The first Chinese encounters with America and its people came with trade between the two countries in the late 1700s. Merchants, servants and several young, missionary-sponsored students were among the first Chinese immigrants. By the mid-1800s, the trickle of Chinese immigrants became a steady stream, with more than 300,000 arriving by 1882. Far from finding prosperity in the United States, Chinese immigrants labored in an environment of discrimination and resentment. Persistence and resiliency helped the Chinese to establish close-knit communities and weave their own identity into the fabric of America.
Going for the Gold
The social and political climate of China in the mid-1800s was that of an empire in decline. War with England, rampant addiction to opium, famine and domestic rebellions devastated living conditions, particularly in southeast China. Chinese immigrants were lured to America by tales of California's gold rush. Rumors of "gum saam," or "the gold mountain" held a promise of economic opportunity for the destitute Chinese. Many contracted themselves out to Chinese merchants in return for payment of their passage to the U.S.
Ready and Willing Workers
A large number of Chinese immigrants worked the gold mines of California under five-year contracts, after which they remained in the work force as laborers, domestics and fishermen. Chinese immigrants also took jobs in agriculture and in garment factories. In 1865, the Central Pacific Railroad began hiring Chinese workers for menial jobs and found them to be dependable and efficient. The Chinese also were willing to work for lower wages than Irish laborers due to the pressure they faced to send money home to their families in China and repay the merchants who had sponsored their passage to America.
Economy Slows, Tensions Rise
Prejudice toward Chinese immigrants was widespread in part because European Americans did not understand Chinese culture, habits and religion. Chinese men also were willing to work at tasks that American men found distasteful or considered "women's work," such as housekeeping and laundry. Depletion of the gold mines and an economic depression in the 1870s caused greater competition for jobs and a growing resentment toward Chinese workers. Chinese settlements became a target for violence. Labor leaders and the general public called on the government to limit economic opportunities for Chinese immigrants and to end the flow of Chinese migration to the U.S.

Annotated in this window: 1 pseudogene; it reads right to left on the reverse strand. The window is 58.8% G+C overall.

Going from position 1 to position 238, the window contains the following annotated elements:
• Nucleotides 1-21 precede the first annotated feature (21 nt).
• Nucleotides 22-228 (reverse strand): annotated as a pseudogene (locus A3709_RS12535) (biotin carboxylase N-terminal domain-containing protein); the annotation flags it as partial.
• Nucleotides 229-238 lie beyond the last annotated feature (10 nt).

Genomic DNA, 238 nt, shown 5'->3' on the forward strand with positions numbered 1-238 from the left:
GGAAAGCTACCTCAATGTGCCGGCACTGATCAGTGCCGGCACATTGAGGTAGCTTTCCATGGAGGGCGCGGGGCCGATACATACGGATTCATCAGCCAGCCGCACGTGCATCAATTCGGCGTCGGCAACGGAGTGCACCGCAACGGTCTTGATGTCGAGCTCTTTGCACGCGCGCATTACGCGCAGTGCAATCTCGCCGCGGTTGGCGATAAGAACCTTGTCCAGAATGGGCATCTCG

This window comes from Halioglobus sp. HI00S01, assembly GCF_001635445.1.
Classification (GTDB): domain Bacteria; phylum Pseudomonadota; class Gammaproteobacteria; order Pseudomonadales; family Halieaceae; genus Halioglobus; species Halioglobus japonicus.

Congress Closes the Gates
In addressing the issue of limiting Chinese immigration, the federal government was caught between appeasing state governments, especially in the West, and avoiding insult to China. In 1880, President Rutherford B. Hayes secured a new treaty with China that allowed the U.S. to limit Chinese immigration and, in 1882, Congress passed the Chinese Exclusion Act, the first restriction on immigration imposed in the nation's history. The act suspended the immigration of Chinese laborers for ten years. In 1888, Congress passed the Scott Act, which prohibited Chinese immigrants from returning to the U.S. after visiting China. Despite strong objections from China, the federal government subsequently extended the Chinese Exclusion Act for an indefinite period.